Presentation on theme: "Volcanoes Magma Reaches the Earth’s Surface KEY CONCEPT:When a Volcano erupts, the force of the expanding gases pushes magma from the magma chamber through."— Presentation transcript:
Magma Reaches the Earth’s Surface KEY CONCEPT:When a Volcano erupts, the force of the expanding gases pushes magma from the magma chamber through the pipe until it flows or explodes out of the vent. The volcano has a pocket of magma below the surface called a magma chamber. A long tube, called a pipe, connects the magma chamber to the surface. The opening at the top of the pipe is called the vent. When it leaves the volcano magma becomes lava.
Kinds of Eruptions KEY CONCEPT:Geologists classify volcanic eruptions as quiet or explosive. How a volcano erupts depends on the magma. A quiet eruption moves slowly because it is low in silica and flows very easily. An explosive eruption has magma that is high in silica and does not flow easily. Magma builds up until it explodes out of the vent.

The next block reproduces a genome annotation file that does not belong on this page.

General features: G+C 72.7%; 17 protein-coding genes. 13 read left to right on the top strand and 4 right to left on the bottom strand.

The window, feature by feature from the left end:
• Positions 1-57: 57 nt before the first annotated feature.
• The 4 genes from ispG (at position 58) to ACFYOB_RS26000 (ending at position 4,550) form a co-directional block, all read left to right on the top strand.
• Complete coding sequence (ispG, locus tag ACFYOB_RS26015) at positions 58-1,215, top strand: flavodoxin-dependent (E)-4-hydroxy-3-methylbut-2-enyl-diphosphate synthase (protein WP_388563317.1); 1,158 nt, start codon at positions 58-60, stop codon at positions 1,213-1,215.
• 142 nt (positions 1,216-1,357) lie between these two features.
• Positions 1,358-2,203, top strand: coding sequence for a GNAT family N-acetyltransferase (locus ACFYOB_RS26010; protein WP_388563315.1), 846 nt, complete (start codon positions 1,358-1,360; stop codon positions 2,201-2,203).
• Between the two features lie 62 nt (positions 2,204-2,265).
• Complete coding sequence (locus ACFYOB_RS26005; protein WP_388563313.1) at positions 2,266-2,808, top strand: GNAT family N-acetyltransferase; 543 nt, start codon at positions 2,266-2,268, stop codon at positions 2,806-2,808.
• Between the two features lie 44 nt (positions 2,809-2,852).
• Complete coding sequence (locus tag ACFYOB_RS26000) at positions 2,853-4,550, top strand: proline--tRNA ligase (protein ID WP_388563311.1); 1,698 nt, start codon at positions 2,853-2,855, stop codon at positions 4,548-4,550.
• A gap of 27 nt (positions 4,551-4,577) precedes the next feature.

Stages of Volcanic Activity KEY CONCEPT: Geologists often use the term active, dormant, or, extinct to describe a volcano’s stage of activity. Active volcanoes are erupting or showing signs that it will erupt soon. Dormant volcanoes are no longer erupting, but can again in the future. Extinct volcanoes are not likely to erupt any longer.
Where Volcanoes Form KEY CONCEPT: Volcanoes form along the boundaries of the Earth’s plates. A Volcano is a weak spot in the crust where melted material comes to the surface. Most Volcanoes happen at plate boundaries. Lava can build up to form islands and mountains. Some Volcanoes form above a hot spot when magma erupts through the crust and reaches the surface.